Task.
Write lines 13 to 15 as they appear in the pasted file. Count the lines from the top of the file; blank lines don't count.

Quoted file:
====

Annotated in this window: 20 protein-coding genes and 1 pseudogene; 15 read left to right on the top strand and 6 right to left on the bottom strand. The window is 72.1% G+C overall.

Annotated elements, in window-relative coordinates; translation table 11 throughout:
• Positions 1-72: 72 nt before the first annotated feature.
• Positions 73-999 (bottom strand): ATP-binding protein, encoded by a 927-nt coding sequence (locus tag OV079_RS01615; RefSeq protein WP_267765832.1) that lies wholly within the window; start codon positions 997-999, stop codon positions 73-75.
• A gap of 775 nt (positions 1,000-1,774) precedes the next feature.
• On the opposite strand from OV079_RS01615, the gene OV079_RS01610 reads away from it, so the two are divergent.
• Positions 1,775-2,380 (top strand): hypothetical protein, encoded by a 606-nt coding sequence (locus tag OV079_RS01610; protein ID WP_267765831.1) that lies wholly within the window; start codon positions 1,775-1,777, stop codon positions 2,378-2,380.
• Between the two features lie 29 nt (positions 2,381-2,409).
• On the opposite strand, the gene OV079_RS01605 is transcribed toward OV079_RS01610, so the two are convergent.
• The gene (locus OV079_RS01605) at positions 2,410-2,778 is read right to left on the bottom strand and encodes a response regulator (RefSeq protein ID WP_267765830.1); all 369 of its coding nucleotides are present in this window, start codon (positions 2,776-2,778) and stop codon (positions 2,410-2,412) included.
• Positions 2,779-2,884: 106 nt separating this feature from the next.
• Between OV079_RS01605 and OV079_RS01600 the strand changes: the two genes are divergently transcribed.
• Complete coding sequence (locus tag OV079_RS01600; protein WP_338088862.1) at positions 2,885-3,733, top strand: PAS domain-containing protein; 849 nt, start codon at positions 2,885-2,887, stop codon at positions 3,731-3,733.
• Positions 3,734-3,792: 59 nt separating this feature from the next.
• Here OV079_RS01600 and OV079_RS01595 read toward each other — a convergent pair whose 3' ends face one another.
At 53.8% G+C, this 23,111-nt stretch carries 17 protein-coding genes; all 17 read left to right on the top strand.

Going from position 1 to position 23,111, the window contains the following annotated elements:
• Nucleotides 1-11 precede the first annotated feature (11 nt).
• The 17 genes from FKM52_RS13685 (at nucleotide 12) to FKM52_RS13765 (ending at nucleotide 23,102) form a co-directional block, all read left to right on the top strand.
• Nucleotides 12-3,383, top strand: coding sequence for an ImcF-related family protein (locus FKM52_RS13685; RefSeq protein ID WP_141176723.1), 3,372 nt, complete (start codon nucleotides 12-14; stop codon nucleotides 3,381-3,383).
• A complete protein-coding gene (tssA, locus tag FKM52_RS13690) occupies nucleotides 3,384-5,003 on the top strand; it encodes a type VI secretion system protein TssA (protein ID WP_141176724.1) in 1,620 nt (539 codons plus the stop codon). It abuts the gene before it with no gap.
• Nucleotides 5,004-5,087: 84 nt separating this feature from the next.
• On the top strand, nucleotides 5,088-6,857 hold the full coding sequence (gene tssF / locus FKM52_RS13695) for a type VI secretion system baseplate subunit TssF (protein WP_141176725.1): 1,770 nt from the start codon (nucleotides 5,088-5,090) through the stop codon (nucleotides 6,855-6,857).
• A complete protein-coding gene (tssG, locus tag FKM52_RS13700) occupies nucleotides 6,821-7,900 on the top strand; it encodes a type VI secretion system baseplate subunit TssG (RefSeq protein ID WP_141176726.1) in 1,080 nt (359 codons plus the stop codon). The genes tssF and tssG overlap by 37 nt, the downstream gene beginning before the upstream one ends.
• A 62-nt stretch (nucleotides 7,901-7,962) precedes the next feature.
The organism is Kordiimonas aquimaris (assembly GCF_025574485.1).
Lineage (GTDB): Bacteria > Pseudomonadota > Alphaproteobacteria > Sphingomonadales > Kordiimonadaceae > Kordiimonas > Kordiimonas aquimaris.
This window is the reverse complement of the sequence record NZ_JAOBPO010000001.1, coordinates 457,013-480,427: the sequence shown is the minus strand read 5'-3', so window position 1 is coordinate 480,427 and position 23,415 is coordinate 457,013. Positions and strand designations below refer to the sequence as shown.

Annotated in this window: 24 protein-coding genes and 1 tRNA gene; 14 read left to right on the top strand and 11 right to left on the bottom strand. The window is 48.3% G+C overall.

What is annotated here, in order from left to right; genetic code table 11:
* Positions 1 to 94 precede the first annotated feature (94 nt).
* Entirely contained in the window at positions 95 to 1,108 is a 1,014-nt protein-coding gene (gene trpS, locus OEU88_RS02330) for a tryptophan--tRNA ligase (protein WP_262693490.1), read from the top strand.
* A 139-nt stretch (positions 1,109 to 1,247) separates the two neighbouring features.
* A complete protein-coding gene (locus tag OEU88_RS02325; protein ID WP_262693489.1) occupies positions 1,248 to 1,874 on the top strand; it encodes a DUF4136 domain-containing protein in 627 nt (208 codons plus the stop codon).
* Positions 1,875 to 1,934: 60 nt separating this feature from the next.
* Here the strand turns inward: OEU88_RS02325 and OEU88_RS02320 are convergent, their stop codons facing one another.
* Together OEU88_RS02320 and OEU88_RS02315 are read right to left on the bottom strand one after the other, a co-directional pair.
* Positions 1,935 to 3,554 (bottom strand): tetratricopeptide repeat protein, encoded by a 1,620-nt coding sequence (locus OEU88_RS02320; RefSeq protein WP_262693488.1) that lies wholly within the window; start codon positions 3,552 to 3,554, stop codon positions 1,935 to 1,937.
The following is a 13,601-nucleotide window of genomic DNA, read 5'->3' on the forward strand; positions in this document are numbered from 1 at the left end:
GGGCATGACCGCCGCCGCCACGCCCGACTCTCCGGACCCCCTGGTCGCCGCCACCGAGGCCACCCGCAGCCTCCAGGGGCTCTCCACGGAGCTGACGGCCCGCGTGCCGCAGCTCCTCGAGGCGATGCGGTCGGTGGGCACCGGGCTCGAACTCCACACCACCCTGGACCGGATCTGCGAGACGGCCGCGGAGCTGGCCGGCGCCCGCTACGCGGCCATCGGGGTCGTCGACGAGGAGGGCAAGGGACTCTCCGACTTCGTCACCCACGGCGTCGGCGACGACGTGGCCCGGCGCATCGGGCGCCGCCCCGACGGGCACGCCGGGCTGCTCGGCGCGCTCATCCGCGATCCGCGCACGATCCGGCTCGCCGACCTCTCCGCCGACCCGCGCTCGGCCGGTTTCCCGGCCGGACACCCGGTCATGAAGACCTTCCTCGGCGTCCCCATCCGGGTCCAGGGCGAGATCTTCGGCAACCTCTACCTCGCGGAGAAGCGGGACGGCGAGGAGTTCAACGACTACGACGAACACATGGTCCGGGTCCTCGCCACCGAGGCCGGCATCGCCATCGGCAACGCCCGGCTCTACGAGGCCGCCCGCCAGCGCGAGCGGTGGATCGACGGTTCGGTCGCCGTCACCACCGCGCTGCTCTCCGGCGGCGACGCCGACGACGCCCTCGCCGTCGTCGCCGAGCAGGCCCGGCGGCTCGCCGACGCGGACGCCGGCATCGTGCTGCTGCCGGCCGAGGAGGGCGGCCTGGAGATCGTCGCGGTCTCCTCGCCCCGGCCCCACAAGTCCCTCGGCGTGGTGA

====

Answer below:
• Complete coding sequence (locus tag OV079_RS01600; protein WP_338088862.1) at positions 2,885-3,733, top strand: PAS domain-containing protein; 849 nt, start codon at positions 2,885-2,887, stop codon at positions 3,731-3,733.
• Positions 3,734-3,792: 59 nt separating this feature from the next.
• Here OV079_RS01600 and OV079_RS01595 read toward each other — a convergent pair whose 3' ends face one another.